DeKalb County News Briefs

Chronicle Media

A farmer uses a tractor equipped with new technology. The growth of farming is one of the topics explored in a Smithsonian traveling exhibit, “Crossroads: Change in Rural America,” coming to Sycamore in 2019.


Annual farm show opens Jan. 10

The Northern Illinois Farm Show will be held at the NIU Convocation Center, 1525 W. Lincoln Hwy., DeKalb. Show times are 8 a.m.-4 p.m. Jan. 10 and 8 a.m.-3 p.m. Jan. 11. Admission is free; parking costs $5.

Topics include protecting against volatility and building good native habitats for pollinators. Candice King, chief meteorologist for WTVO TV in Rockford, will give the 2018 spring weather outlook for Northern Illinois. Nate Taylor of Aeroptic, LLC, will talk about imagery for decision agriculture. And, Lynda Gould, a member of the Illinois Agricultural Leadership Foundation Class of 2014, will speak.

More than 100 vendors will exhibit farming materials and services. For more information, go to


Holiday lights accepted for recycling

The DeKalb County Health Department is partnering with DeKalb Iron and Metal Company for the 7th annual Holiday Lights Recycling Program. Last year, the program collected almost 2,000 pounds of lights.

The recycling program is running through Feb. 2, and is accepting all string lights and extension cords. Year after year residents find themselves testing bulbs and replacing fuses. When that does not work, the lights often end up in the garbage. With this program, DeKalb County can divert all holiday lights from the landfill, as recycled goods. One strand of lights may seem as though it does not help, but even these small contributions help reduce waste going into the landfill.

Residents can drop off their old lights at any of the following locations during regular operating hours:

  • DeKalb County Health Department, 2550 N. Annie Glidden Road, DeKalb
  • DeKalb Park District Sports and Rec Center, 1765 S. Fourth St., DeKalb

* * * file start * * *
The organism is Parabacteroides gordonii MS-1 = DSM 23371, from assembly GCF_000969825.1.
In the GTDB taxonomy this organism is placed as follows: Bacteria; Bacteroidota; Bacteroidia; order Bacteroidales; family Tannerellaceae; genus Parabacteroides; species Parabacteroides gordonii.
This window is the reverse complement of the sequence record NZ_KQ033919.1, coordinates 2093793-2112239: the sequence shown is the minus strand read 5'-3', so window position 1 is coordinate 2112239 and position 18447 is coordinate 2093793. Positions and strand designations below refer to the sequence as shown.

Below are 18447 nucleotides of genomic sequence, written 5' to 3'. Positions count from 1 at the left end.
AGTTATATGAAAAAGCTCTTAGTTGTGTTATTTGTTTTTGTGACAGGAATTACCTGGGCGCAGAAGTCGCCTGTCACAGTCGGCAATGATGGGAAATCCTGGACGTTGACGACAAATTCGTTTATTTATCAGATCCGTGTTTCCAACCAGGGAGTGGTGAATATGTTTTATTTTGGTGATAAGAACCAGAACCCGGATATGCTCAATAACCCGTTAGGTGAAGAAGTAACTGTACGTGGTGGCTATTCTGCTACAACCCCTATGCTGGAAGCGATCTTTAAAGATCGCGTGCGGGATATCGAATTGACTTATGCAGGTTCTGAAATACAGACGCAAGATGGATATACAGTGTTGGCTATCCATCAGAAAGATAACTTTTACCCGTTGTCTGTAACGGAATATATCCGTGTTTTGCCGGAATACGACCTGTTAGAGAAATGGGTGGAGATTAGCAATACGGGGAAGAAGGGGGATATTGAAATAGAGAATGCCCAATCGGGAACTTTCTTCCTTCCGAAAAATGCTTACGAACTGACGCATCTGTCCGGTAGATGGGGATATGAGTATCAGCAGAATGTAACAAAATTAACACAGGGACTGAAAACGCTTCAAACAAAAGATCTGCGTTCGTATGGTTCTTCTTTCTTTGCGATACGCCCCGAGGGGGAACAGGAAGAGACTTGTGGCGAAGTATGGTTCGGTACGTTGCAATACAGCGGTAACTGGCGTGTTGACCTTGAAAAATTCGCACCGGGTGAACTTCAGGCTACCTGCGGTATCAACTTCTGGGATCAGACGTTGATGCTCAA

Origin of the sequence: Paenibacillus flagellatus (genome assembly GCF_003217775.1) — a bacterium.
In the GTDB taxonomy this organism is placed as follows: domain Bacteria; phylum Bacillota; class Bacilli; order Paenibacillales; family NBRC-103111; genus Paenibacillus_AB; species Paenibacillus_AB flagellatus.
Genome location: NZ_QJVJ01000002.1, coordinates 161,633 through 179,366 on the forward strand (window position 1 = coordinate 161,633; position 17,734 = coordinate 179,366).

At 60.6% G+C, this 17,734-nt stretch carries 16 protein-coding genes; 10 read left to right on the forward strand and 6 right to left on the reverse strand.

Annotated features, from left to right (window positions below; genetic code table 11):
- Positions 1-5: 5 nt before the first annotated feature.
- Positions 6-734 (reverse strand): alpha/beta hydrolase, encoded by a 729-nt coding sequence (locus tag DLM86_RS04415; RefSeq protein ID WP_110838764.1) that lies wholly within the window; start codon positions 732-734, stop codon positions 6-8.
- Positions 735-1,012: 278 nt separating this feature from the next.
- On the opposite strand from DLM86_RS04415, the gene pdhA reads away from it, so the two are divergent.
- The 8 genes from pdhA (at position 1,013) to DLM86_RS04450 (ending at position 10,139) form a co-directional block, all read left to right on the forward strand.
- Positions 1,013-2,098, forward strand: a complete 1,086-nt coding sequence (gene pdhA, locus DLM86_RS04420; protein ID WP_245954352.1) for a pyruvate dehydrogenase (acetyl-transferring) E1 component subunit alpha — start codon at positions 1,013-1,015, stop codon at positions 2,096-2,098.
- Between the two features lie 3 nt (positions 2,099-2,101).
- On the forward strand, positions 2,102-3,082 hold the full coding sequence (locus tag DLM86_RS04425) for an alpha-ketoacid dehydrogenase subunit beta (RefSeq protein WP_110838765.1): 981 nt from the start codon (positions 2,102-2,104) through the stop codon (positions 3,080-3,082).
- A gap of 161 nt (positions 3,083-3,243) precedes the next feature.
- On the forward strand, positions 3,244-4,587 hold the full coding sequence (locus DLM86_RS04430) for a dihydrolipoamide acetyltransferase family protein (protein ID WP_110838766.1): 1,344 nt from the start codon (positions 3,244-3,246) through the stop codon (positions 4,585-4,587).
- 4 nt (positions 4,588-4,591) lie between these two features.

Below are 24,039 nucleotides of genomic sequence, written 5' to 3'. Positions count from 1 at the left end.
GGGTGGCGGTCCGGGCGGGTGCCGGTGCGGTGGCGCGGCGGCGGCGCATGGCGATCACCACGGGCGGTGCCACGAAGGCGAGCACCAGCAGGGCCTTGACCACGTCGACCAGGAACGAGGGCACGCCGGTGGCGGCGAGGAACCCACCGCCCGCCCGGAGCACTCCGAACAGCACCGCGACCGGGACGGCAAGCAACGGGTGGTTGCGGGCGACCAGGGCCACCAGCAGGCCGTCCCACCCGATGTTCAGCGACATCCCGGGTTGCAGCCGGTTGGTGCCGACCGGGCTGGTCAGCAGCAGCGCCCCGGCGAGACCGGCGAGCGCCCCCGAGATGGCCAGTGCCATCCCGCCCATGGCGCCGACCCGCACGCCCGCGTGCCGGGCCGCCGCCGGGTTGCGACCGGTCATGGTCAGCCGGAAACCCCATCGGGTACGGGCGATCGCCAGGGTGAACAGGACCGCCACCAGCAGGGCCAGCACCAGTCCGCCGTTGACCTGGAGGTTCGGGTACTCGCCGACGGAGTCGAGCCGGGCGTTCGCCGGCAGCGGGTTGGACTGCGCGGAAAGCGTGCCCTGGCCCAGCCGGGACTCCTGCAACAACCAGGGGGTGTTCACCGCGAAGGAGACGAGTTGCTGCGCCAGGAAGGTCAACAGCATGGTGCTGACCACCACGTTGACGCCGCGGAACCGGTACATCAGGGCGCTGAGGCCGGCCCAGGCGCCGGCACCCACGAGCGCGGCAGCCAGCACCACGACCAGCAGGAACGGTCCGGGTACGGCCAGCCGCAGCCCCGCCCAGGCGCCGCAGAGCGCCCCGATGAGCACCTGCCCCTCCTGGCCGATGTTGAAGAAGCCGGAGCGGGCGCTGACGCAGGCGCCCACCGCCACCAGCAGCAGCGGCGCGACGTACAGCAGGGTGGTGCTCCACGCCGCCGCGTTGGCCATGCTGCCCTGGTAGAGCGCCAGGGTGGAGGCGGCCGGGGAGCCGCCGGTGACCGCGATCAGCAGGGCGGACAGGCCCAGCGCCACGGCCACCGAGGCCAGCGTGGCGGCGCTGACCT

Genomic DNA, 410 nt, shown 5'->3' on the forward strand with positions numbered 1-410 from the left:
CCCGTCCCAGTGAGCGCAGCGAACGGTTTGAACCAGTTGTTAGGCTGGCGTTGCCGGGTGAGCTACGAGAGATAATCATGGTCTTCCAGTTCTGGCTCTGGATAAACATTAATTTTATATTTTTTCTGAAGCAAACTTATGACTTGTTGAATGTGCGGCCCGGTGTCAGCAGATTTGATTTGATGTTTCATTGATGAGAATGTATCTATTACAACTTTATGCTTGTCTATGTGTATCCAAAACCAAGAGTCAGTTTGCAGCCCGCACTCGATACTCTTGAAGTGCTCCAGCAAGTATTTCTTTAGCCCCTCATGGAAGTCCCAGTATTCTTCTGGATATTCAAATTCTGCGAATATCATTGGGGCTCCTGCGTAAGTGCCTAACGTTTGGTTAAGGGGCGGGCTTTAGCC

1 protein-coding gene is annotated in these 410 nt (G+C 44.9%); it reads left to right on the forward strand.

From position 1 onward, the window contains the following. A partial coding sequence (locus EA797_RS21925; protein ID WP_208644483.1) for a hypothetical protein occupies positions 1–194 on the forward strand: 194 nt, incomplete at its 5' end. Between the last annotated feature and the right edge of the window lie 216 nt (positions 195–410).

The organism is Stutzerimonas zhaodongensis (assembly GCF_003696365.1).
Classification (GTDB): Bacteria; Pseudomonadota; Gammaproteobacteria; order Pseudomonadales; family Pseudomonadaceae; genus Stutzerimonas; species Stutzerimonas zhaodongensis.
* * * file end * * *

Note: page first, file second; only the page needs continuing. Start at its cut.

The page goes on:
• City of DeKalb Municipal Building, 200 S. Fourth St., DeKalb
  • DeKalb County Farm Bureau, 1350 W. Prairie Drive, Sycamore
  • Sycamore Centre, 308 W. State St., Sycamore
  • DeKalb County Legislative Center, 200 North Main St., Sycamore
  • Kishwaukee Family YMCA, 2500 Bethany Road, Sycamore
  • Sandwich Public Library, 925 S. Main St., Sandwich
  • City of Sandwich, 144 E. Railroad, Sandwich
  • Village Hall of Waterman, 215 W. Adams St., Waterman

For more information about the Holiday Lights Recycling Program, call Michelle Gibson at (815) 748-2408 or send an email to


Museum to prepare for Smithsonian exhibit

A Smithsonian exhibit will set up shop in Sycamore in 2019. The Sycamore History Museum, along with five other locations in Illinois, have been selected to host “Crossroads: Change in Rural America,” a traveling exhibit from the Smithsonian Museum in Washington, later this year and in 2019.

Sycamore will be its final destination in Illinois. The museum, 1730 N. Main St., will host the display from May 11 to June 22, 2019. Before that, the exhibit will stop in Chester, Winchester, Shelbyville in 2018, and Atlanta and Marshall in 2019.

“Crossroads: Change in Rural America” tells the story of rural America and offers small towns a chance to look at their own paths to highlight the changes that affected their fortunes over the past century. The exhibition is designed to prompt discussions about what happened when America’s rural population – once as high as 40 percent of the country’s population –  became a minority of the country’s population and the ripple effects that occurred.

Despite the massive economic and demographic impacts brought on by these changes, exhibit researchers say that America’s small towns continue to creatively focus on new opportunities for growth and development. Economic innovation and a focus on the cultural facets that make small towns unique, comfortable, and desirable have helped many communities create their own renaissance. The exhibit will show that the future is bright for much of rural America as small towns embrace the notion that their citizens and their cultural uniqueness are important assets.

Homeowners won’t see property tax increase

Good news for tax-paying homeowners: The Sycamore City Council has passed the corporate tax levy, and Sycamore homeowners will be paying about the same as last year. 

The $2.9 million levy is up about $85,000 from 2016, for the owner of a $200,000 home, the city portion of the tax bill would be $494.15, or 3 cents less than 2016.

The Sycamore Public Library District portion of that same homeowner’s tax bill will be about $4.56 more than in 2016. The council had discussed the tax levy at two previous meetings.

City Manager Brian Gregory told the council that residents will see really no change in the property taxes paid to the city. The tax rate was decreased the same percentage as equalized assessed valuation increased, about 5 percent.


–DeKalb County News Briefs–